It is quite strange how the two guys opposing Measure C come at it from such a “Let’s hope the voters are stupid” position. Here, for example, Mr. Granda claims that vote by mail is “fraudulent,” yet he never backs that up in the least. It is unclear he knows what the word “fraud” even means: [quote] The process is fraudulent. Once the voting starts in a normal, fair election, all campaigning and voter registration must stop. You register to vote, both sides present their arguments, Election Day arrives and you vote. The votes are counted after the polls close.

    In the process of Measure C, the election started Feb. 6, and people are allowed to register until Feb. 21 while others have already started voting. Others are campaigning for a month, including the school board. [/quote] How is that fraud?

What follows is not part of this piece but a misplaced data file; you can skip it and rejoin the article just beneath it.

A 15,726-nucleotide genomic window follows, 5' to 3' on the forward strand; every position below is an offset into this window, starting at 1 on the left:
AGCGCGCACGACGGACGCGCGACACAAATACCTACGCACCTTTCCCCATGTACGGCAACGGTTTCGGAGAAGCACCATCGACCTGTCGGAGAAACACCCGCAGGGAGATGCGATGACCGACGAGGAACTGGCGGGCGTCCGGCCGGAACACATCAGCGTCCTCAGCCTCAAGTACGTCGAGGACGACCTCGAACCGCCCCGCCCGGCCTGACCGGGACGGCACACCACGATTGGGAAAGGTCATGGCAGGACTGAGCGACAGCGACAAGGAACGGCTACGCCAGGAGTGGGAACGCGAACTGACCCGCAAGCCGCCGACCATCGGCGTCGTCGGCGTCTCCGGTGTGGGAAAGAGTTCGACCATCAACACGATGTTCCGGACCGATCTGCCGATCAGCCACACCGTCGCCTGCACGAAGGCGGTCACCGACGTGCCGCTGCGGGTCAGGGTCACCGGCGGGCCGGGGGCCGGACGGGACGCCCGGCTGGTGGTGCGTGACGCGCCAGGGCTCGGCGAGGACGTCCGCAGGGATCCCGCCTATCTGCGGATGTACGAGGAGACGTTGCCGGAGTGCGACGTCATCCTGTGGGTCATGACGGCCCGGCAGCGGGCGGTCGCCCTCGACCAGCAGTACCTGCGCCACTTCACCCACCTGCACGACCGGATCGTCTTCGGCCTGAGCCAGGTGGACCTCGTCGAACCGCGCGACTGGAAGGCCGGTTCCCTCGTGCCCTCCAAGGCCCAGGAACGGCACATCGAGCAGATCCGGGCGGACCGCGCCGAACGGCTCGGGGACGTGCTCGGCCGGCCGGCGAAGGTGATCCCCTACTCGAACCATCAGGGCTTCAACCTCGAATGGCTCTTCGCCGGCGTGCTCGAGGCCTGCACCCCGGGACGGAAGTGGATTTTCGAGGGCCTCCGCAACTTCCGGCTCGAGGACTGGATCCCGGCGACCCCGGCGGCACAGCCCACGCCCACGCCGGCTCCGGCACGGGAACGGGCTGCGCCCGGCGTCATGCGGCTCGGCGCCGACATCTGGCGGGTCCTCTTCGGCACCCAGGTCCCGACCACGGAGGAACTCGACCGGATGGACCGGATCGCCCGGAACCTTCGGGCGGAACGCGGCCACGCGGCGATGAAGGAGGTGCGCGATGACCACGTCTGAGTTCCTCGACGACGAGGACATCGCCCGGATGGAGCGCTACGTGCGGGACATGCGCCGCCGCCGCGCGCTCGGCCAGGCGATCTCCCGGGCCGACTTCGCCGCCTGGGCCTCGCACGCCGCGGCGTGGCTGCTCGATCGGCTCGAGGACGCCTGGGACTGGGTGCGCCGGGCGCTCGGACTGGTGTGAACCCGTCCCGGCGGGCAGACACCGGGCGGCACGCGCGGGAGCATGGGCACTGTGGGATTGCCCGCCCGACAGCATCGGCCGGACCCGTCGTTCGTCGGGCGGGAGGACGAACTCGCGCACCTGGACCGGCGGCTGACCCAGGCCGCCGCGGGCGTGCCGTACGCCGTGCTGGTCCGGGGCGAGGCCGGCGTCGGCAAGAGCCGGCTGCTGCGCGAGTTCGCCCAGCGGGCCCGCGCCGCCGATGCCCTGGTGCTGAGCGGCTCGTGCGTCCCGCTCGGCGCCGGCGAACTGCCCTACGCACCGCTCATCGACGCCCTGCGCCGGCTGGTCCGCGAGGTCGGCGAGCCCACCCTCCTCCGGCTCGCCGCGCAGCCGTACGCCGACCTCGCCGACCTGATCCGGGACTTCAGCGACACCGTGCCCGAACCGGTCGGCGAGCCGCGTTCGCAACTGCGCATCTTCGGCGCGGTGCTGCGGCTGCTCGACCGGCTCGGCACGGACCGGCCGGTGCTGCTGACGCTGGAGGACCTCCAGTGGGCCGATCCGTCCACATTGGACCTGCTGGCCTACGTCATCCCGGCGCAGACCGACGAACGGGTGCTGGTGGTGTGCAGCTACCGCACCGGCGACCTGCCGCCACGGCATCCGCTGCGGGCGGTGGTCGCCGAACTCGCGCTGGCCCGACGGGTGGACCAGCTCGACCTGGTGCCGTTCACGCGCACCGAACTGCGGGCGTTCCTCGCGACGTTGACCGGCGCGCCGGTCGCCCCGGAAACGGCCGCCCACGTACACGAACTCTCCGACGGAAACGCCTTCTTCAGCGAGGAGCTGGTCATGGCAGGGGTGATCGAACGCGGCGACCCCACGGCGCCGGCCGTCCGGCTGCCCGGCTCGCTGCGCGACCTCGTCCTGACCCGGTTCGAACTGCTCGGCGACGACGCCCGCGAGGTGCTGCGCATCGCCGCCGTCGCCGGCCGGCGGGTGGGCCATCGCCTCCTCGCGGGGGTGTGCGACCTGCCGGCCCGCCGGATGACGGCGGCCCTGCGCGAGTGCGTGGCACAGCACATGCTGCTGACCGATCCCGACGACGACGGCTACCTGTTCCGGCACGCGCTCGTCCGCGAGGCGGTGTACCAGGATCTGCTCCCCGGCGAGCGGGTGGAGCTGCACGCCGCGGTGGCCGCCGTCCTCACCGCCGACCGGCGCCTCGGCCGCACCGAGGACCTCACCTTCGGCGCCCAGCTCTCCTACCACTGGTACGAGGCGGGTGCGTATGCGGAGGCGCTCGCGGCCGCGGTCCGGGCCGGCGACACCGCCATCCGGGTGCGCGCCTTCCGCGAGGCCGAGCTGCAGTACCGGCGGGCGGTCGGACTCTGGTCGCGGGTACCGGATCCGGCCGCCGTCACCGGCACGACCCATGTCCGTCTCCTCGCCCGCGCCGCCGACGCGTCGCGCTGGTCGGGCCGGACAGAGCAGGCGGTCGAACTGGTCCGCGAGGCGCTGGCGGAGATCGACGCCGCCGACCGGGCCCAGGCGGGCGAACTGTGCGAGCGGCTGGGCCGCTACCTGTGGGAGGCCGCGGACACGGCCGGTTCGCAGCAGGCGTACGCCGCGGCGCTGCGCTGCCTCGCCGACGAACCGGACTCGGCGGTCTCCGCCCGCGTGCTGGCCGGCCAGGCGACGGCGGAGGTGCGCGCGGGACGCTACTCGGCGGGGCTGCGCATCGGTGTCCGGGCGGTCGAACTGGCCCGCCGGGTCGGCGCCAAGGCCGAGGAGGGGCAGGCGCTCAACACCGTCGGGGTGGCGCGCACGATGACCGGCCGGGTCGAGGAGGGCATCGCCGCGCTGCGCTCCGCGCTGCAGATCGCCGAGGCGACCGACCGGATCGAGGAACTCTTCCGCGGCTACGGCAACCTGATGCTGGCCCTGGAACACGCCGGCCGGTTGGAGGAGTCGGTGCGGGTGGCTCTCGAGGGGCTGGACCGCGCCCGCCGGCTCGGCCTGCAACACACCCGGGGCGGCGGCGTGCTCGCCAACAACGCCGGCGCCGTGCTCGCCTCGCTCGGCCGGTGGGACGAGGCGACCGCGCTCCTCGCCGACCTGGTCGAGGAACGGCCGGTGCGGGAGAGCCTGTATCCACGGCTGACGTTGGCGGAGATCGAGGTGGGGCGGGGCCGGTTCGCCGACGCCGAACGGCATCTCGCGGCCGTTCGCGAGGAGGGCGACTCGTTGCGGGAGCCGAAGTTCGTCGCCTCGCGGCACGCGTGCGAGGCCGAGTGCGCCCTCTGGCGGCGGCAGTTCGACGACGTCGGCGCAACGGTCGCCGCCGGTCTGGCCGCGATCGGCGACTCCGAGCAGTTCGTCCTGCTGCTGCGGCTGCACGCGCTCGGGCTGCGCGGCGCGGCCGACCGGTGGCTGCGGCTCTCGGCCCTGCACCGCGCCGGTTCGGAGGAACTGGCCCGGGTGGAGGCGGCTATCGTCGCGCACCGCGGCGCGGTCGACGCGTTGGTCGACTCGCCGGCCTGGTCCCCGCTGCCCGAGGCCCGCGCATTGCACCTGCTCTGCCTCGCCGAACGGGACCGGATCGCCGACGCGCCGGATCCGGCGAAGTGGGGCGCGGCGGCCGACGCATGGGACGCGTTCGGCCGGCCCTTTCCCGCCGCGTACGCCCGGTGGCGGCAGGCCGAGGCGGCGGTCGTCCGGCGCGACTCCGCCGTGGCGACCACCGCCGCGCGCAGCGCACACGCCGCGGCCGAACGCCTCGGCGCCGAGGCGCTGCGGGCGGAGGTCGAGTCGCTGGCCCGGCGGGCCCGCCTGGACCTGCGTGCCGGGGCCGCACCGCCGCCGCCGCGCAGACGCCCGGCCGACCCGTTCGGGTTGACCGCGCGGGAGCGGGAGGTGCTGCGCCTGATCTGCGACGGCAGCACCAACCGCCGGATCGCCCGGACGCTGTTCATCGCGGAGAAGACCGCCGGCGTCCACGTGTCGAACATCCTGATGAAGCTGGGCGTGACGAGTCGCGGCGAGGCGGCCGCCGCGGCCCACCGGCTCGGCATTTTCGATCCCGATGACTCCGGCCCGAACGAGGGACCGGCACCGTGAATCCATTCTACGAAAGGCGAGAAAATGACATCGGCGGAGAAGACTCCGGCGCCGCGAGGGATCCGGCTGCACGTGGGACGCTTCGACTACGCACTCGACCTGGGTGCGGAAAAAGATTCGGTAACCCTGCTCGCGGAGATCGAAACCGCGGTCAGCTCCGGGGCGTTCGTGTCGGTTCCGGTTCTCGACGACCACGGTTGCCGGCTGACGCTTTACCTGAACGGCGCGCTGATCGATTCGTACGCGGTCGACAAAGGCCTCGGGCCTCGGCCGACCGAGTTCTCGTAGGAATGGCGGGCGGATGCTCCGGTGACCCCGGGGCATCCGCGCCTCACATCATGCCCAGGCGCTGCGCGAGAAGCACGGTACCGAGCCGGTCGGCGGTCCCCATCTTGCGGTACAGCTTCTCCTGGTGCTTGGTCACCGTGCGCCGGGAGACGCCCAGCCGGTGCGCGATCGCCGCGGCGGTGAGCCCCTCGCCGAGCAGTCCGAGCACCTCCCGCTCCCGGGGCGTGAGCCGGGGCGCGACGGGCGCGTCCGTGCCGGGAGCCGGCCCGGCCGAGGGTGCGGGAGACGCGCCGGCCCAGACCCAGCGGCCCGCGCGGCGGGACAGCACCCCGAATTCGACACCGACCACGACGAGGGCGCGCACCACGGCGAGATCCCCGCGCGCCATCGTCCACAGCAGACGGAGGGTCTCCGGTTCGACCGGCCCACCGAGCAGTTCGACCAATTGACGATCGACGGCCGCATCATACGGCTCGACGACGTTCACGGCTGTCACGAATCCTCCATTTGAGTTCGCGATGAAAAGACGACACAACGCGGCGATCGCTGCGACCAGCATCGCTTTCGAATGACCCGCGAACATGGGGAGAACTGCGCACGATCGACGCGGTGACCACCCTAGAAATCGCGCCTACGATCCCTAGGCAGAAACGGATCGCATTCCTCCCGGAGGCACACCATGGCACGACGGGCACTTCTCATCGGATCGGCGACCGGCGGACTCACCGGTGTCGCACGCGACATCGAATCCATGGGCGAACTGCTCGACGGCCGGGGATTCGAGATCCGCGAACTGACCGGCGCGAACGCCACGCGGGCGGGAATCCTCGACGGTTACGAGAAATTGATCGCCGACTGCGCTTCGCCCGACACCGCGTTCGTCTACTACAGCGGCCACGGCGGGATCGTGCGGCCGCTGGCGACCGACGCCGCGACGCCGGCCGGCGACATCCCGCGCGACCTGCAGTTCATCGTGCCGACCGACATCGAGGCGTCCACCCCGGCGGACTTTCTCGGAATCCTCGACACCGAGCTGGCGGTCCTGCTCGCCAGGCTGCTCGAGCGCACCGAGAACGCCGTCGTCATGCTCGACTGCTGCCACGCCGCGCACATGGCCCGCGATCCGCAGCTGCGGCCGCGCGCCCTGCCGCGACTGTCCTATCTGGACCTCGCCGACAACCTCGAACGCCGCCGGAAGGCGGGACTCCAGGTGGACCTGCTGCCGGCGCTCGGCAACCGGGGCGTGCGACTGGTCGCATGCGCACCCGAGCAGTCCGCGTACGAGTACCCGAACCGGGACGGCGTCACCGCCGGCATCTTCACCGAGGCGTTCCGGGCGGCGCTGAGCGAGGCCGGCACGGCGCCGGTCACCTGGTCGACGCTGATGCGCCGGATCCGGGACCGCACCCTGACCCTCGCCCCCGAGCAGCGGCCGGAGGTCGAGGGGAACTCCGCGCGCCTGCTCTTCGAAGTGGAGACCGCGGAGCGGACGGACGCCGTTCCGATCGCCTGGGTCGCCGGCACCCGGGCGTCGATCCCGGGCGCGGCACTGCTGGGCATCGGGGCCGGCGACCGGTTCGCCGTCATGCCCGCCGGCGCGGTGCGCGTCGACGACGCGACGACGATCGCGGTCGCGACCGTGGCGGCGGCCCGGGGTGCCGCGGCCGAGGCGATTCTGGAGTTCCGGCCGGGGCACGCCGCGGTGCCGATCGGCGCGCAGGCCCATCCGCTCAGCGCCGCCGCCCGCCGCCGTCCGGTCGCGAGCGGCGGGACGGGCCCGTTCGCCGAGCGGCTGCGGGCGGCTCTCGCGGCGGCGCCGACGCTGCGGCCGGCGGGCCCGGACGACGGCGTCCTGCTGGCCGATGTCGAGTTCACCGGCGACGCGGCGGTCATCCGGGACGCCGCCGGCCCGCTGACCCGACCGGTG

It seems to me there are two reasons to possibly oppose Measure C:

    1. That you feel you cannot afford this tax; and/or
    2. That you feel that the District could continue to provide its current level of services without this money, if the District were willing to proportionately cut back on its compensation to all of its employees as it loses revenues.

    Subsets of reason No. 1 could be:

    A. That you feel that you and other people in Davis have lost as much or more of their income since the 2008 crash and thus you think it is only fair that District employees share this sacrifice in the same manner; and/or
    B. That because Measure C includes an inflator, you fret that this tax is too expensive and that will pinch you (or your neighbors) too hard.

    There are some other selfish reasons people might have to vote no–say you send your children to private schools; or you don’t have kids; or you don’t care about the fate of kids or about teachers or other staff who will lose their jobs–but none of those is really a compelling sales point to organize a No on C campaign.